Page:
My goal for March was to declutter and organize my home office. It was difficult to get going on this task, so I turned to the internet for a few tips.

Here is what I found.

Strategies to Get you Motivated and Keep you Going

Before you start a task, pick a positive reinforcement or reward to motivate you to become more organized.   When you’ve completed the task, make sure you give yourself the reward.

 Get a friend to help you declutter. Friends can help you get rid of things because they do not have the same sentimental attachment to them that you have. Online chat groups can also provide you with mutual support. Some have features where you make specific commitments to organize a space then move away from your computer to organize for a while and finally return to the computer to encourage each other.

The use of a timer and/or music can help too. The timer can be set to go off if 15-minute increments, with breathers in between. Some people find it helpful to put on a favorite music playlist, begin organizing and keep working until the playlist finishes.

What I Learned

Paper is my biggest enemy of organization!  Paper just accumulates in stacks.  I know I need to save the paper at least for a while, but then the time goes by and I no longer need the paper, but the stack remains. 

I checked out what Marie Kondo has to say about paper.  She recognizes that there are some papers that need to be saved and other papers that need to be dealt with. Marie does not recommend an elaborate filing system. However, she does require that all papers be kept in one specific spot only. This is good advice. When I started this month’s project we had papers spread throughout our house.  I am still trying to find them all!  I also realized that there are lots of types of papers and I needed to address them separately.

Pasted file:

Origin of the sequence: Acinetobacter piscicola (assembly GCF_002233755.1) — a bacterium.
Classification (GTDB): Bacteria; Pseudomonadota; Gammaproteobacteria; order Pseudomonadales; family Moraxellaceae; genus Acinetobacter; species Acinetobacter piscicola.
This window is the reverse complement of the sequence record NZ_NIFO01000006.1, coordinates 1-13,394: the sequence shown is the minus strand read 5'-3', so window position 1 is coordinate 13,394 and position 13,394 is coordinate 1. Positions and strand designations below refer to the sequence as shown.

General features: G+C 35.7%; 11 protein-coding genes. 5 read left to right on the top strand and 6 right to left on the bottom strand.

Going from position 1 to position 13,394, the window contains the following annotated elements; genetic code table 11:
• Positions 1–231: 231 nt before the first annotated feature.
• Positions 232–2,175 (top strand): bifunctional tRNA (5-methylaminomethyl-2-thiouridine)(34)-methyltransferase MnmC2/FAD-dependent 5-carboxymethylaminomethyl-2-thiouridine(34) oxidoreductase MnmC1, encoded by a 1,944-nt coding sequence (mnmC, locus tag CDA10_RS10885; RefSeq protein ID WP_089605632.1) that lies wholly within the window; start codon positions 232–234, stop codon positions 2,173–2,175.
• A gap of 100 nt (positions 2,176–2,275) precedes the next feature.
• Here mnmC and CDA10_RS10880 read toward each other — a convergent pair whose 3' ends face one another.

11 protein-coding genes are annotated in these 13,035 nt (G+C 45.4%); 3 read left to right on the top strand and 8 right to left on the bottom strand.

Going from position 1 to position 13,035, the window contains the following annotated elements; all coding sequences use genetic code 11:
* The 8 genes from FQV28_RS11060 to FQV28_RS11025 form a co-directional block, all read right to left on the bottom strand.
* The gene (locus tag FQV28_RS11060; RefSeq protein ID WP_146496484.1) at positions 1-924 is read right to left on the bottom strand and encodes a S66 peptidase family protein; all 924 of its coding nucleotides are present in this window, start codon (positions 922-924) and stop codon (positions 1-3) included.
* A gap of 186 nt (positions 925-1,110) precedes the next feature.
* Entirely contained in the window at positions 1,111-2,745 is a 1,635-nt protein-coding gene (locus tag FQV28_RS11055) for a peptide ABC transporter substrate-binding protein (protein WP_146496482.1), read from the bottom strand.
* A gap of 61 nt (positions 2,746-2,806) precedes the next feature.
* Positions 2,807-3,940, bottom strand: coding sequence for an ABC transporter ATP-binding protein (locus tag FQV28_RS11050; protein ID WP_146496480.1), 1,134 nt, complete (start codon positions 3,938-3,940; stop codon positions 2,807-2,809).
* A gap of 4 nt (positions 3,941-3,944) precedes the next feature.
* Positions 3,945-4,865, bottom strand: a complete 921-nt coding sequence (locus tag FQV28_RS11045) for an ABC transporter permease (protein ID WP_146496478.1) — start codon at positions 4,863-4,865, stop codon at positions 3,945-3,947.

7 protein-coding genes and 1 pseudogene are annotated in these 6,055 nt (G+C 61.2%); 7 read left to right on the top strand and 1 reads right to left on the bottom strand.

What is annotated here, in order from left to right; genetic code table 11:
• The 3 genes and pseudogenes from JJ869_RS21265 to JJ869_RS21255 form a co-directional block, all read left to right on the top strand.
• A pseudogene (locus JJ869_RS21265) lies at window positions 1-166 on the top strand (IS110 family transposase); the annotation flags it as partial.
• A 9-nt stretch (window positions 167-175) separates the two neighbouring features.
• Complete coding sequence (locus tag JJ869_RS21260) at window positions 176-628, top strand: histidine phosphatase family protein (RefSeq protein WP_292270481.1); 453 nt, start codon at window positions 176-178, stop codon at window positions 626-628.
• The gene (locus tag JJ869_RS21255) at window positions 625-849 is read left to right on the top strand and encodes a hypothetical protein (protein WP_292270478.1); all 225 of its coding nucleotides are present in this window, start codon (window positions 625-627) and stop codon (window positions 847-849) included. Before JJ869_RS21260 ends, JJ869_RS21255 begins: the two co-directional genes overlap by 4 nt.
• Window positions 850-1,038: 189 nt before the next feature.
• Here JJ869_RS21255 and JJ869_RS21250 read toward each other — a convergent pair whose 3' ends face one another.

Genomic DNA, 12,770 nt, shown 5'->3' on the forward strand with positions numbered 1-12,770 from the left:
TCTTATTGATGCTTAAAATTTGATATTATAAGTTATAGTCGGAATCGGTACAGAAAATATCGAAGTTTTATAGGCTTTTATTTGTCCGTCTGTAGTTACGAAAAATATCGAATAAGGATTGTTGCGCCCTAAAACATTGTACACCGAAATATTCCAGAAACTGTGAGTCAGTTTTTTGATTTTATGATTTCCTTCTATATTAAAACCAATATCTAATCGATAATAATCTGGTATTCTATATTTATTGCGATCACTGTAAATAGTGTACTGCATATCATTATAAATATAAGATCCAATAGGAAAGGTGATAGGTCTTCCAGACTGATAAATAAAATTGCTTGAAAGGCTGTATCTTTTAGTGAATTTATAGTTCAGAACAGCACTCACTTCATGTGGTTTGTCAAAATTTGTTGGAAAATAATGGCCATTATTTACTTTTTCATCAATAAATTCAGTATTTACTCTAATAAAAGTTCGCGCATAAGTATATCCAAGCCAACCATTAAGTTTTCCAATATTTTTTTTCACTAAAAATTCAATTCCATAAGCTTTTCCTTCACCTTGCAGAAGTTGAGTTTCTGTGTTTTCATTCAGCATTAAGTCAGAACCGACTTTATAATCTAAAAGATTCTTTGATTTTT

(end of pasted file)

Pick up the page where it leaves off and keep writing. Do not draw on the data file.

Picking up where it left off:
I vowed to organize my mail as it comes in the door.  I created a mail station with several files for incoming and outgoing mail, things to file, bills to pay, rental checks to deposit and documents to retain in my office.  I attached a calendar to the front of the bin and put the whole thing close to a recycling bin so the junk mail never comes to rest.  With any luck, my dining room table will stay clear! 


The second category of papers I dealt with are those that must be saved. Marie Kondo recognizes that the majority of these papers must be kept “regardless of the fact that they spark no particular joy in your heart.” This might include things like leases, policies, warranties, and tax documents. You may need to keep these items, but you will rarely actually need to access most of these items, so she doesn’t recommend spending a lot of time organizing them.  I moved all of them into a filing cabinet in the basement declared those done for now.  I will go back later and clear out the papers from 10 years ago that I don’t have to save any more.

The paper category has so far been my least favorite category to work through. I enjoyed going through my kitchen pantry and drawers, but the papers were harder to deal with. Papers don’t actually spark joy but we do need to keep a lot of them so it was harder to feel like I had accomplished anything.  I’m so glad to be done with this category and I’m really hoping to be able to keep the paper monster at bay in the future.


I got a set of cubbies to go under my window.  I like the idea of the cubbies because they are more structured than shelves.  I can store baskets of supplies like envelops and cards and still keep a sense of order. The cubbie was a big improvement over the set of shelves that I had there before.  

I never did get to organizing my books.  I guess that is a task for another month! 



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